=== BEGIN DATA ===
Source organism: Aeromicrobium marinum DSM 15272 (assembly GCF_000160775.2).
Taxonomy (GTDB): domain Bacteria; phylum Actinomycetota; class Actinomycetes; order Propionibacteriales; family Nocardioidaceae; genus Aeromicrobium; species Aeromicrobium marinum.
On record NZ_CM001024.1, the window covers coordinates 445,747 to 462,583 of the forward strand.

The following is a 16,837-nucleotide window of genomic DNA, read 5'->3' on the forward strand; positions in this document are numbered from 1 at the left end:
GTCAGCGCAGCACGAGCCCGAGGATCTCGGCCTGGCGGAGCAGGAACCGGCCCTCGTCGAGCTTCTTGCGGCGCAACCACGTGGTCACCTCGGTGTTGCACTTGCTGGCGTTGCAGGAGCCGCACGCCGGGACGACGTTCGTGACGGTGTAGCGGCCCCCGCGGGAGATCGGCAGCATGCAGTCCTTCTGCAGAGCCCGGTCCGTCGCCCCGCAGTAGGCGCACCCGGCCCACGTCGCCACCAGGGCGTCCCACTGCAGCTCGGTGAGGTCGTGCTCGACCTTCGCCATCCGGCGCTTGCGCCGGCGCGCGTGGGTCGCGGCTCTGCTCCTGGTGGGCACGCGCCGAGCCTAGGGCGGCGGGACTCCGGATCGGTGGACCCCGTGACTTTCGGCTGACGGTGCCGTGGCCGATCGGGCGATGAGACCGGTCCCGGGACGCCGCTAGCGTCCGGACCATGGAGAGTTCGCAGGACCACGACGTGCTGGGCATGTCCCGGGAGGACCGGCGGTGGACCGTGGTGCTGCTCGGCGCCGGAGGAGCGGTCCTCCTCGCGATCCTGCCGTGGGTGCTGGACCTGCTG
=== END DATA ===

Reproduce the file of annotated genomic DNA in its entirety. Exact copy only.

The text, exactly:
Source organism: Aeromicrobium marinum DSM 15272 (assembly GCF_000160775.2).
Taxonomy (GTDB): domain Bacteria; phylum Actinomycetota; class Actinomycetes; order Propionibacteriales; family Nocardioidaceae; genus Aeromicrobium; species Aeromicrobium marinum.
On record NZ_CM001024.1, the window covers coordinates 445,747 to 462,583 of the forward strand.

The following is a 16,837-nucleotide window of genomic DNA, read 5'->3' on the forward strand; positions in this document are numbered from 1 at the left end:
GTCAGCGCAGCACGAGCCCGAGGATCTCGGCCTGGCGGAGCAGGAACCGGCCCTCGTCGAGCTTCTTGCGGCGCAACCACGTGGTCACCTCGGTGTTGCACTTGCTGGCGTTGCAGGAGCCGCACGCCGGGACGACGTTCGTGACGGTGTAGCGGCCCCCGCGGGAGATCGGCAGCATGCAGTCCTTCTGCAGAGCCCGGTCCGTCGCCCCGCAGTAGGCGCACCCGGCCCACGTCGCCACCAGGGCGTCCCACTGCAGCTCGGTGAGGTCGTGCTCGACCTTCGCCATCCGGCGCTTGCGCCGGCGCGCGTGGGTCGCGGCTCTGCTCCTGGTGGGCACGCGCCGAGCCTAGGGCGGCGGGACTCCGGATCGGTGGACCCCGTGACTTTCGGCTGACGGTGCCGTGGCCGATCGGGCGATGAGACCGGTCCCGGGACGCCGCTAGCGTCCGGACCATGGAGAGTTCGCAGGACCACGACGTGCTGGGCATGTCCCGGGAGGACCGGCGGTGGACCGTGGTGCTGCTCGGCGCCGGAGGAGCGGTCCTCCTCGCGATCCTGCCGTGGGTGCTGGACCTGCTG